to Increase 'Pre-Crime' Enforcement
by Simon Black: And
This Year’s Nobel Prize in Doublethink Goes To…
Did you ever
Report? Its one of Steven Spielbergs often forgotten
about movies based on the short
story by Philip K. Dick. In the movie, pre-couch Tom Cruise
plays a police officer in the year 2054 who works for the highly
specialized pre-crime division.
Using a bizarre
array of technology and metaphysics, the pre-crime division sees
into the future and stops criminals in their tracks, arresting them
before they commit a crime
sometimes before they even think
about committing a crime.
This very elaborate
and morally ambiguous law enforcement system is predicated on the
government determining what your actions and intentions will be,
often before you do. Its not all science fiction.
A number of
politicians and bureaucrats in Washington D.C. are seeking to step
up the Internal Revenue Services powers, and technology, to
essentially audit taxpayers before returns are even filed.
to the National Press Club last week, an IRS spokesman unveiled
the agencys vision for the look forward model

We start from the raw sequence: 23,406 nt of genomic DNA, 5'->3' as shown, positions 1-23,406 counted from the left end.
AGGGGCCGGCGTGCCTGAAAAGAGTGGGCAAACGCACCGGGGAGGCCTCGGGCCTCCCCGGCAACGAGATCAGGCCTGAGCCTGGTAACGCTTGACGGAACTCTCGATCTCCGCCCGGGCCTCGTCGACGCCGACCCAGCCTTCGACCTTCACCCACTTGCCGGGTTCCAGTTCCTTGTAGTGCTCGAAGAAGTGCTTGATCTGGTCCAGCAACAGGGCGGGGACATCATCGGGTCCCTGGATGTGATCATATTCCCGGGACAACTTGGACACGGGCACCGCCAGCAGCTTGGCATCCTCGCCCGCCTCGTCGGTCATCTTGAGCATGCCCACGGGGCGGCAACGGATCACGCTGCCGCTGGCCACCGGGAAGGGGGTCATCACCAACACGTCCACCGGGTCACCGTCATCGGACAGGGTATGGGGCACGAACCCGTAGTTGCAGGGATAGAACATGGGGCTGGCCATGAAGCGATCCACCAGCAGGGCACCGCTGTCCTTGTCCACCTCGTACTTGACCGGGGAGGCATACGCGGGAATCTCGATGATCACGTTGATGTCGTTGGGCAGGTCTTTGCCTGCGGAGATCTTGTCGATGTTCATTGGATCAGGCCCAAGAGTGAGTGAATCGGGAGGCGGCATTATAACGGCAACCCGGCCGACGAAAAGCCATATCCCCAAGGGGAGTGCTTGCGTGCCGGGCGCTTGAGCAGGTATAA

in which most of the pertinent reporting information for the average
taxpayer (W2, 1099, mortgage interest etc.) would be submitted to
the IRS well in advance of the individual deadline.
After a massive
upgrade in technology, the IRS would be able to pre-calculate what
it expects to receive in taxes and instantly reject any return that
doesnt comply with its determination.
This may work
fine and well for some wage earners
but start throwing in
a few investment accounts, small business income, private partnerships,
etc. and things can quickly diverge from the IRS estimates.
start a new business on the side of your usual employment this year
and take an initial loss due to ancillary startup costs. This wouldnt
factor into the machines pre-calculations of your tax liability,
so you would be immediately rejected and flagged for additional
Makes you want
to run out and start a business, or invest your capital in someone
elses, right? Not exactly.
I think these people simply want to try and make things more efficient.
Pre-crime is not the way to go. There are a number of countries
that have incredibly successful tax codes, and there are common
themes in all of them:
1) Keep it
short. The Baltic countries are a great example of this the
entire Estonian tax code is about 70 pages, roughly 1/1000th the
size of the US tax code (which is still prone to so much interpretation).
It takes about 15 minutes to fill out an Estonian return, and you
can do it online. In the Maldives, its even easier.
the rest of the article
April 14, 2011
© 2011 Sovereign Man